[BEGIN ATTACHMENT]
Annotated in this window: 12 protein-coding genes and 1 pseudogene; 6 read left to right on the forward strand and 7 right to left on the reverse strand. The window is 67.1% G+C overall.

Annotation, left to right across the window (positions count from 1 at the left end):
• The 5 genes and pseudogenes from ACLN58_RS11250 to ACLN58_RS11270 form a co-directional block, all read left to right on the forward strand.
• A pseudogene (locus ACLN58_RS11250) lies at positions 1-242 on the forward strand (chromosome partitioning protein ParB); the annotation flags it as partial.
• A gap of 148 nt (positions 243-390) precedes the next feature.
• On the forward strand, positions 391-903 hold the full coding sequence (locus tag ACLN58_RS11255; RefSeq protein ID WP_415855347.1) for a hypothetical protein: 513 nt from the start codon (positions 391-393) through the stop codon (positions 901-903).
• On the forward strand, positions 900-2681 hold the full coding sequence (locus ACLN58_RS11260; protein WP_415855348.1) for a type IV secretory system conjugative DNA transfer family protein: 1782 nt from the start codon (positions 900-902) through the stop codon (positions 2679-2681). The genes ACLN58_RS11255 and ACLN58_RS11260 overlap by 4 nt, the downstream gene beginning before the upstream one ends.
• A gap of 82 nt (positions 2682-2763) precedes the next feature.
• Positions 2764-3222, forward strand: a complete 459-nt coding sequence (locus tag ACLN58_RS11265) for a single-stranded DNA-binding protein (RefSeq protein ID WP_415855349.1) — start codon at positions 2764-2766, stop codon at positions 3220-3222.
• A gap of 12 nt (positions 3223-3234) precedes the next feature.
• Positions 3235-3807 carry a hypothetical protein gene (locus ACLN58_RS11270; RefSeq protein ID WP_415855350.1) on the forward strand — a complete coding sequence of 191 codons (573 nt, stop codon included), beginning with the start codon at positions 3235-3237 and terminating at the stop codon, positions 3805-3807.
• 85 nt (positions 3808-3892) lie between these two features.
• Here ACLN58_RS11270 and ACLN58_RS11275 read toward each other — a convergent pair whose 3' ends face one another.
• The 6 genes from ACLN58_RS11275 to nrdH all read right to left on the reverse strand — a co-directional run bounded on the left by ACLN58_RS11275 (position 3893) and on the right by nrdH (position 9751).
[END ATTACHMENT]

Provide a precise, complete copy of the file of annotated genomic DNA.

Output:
Annotated in this window: 12 protein-coding genes and 1 pseudogene; 6 read left to right on the forward strand and 7 right to left on the reverse strand. The window is 67.1% G+C overall.

Annotation, left to right across the window (positions count from 1 at the left end):
• The 5 genes and pseudogenes from ACLN58_RS11250 to ACLN58_RS11270 form a co-directional block, all read left to right on the forward strand.
• A pseudogene (locus ACLN58_RS11250) lies at positions 1-242 on the forward strand (chromosome partitioning protein ParB); the annotation flags it as partial.
• A gap of 148 nt (positions 243-390) precedes the next feature.
• On the forward strand, positions 391-903 hold the full coding sequence (locus tag ACLN58_RS11255; RefSeq protein ID WP_415855347.1) for a hypothetical protein: 513 nt from the start codon (positions 391-393) through the stop codon (positions 901-903).
• On the forward strand, positions 900-2681 hold the full coding sequence (locus ACLN58_RS11260; protein WP_415855348.1) for a type IV secretory system conjugative DNA transfer family protein: 1782 nt from the start codon (positions 900-902) through the stop codon (positions 2679-2681). The genes ACLN58_RS11255 and ACLN58_RS11260 overlap by 4 nt, the downstream gene beginning before the upstream one ends.
• A gap of 82 nt (positions 2682-2763) precedes the next feature.
• Positions 2764-3222, forward strand: a complete 459-nt coding sequence (locus tag ACLN58_RS11265) for a single-stranded DNA-binding protein (RefSeq protein ID WP_415855349.1) — start codon at positions 2764-2766, stop codon at positions 3220-3222.
• A gap of 12 nt (positions 3223-3234) precedes the next feature.
• Positions 3235-3807 carry a hypothetical protein gene (locus ACLN58_RS11270; RefSeq protein ID WP_415855350.1) on the forward strand — a complete coding sequence of 191 codons (573 nt, stop codon included), beginning with the start codon at positions 3235-3237 and terminating at the stop codon, positions 3805-3807.
• 85 nt (positions 3808-3892) lie between these two features.
• Here ACLN58_RS11270 and ACLN58_RS11275 read toward each other — a convergent pair whose 3' ends face one another.
• The 6 genes from ACLN58_RS11275 to nrdH all read right to left on the reverse strand — a co-directional run bounded on the left by ACLN58_RS11275 (position 3893) and on the right by nrdH (position 9751).